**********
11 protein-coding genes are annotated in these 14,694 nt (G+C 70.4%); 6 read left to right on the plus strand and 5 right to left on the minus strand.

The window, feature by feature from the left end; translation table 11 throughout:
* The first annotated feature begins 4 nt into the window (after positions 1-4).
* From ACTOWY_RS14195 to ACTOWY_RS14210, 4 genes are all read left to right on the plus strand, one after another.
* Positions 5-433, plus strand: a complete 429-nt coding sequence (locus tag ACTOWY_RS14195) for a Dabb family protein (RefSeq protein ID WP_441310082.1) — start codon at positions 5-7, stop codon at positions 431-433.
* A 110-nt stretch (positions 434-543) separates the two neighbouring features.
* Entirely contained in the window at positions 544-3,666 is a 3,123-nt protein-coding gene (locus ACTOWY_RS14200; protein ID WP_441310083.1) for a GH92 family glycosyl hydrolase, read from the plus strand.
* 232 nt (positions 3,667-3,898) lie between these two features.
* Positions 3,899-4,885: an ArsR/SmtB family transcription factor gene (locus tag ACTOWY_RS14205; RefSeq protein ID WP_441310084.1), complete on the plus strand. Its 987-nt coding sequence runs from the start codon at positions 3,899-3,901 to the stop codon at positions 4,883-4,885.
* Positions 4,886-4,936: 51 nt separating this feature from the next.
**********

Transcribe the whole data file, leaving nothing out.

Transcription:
11 protein-coding genes are annotated in these 14,694 nt (G+C 70.4%); 6 read left to right on the plus strand and 5 right to left on the minus strand.

The window, feature by feature from the left end; translation table 11 throughout:
* The first annotated feature begins 4 nt into the window (after positions 1-4).
* From ACTOWY_RS14195 to ACTOWY_RS14210, 4 genes are all read left to right on the plus strand, one after another.
* Positions 5-433, plus strand: a complete 429-nt coding sequence (locus tag ACTOWY_RS14195) for a Dabb family protein (RefSeq protein ID WP_441310082.1) — start codon at positions 5-7, stop codon at positions 431-433.
* A 110-nt stretch (positions 434-543) separates the two neighbouring features.
* Entirely contained in the window at positions 544-3,666 is a 3,123-nt protein-coding gene (locus ACTOWY_RS14200; protein ID WP_441310083.1) for a GH92 family glycosyl hydrolase, read from the plus strand.
* 232 nt (positions 3,667-3,898) lie between these two features.
* Positions 3,899-4,885: an ArsR/SmtB family transcription factor gene (locus tag ACTOWY_RS14205; RefSeq protein ID WP_441310084.1), complete on the plus strand. Its 987-nt coding sequence runs from the start codon at positions 3,899-3,901 to the stop codon at positions 4,883-4,885.
* Positions 4,886-4,936: 51 nt separating this feature from the next.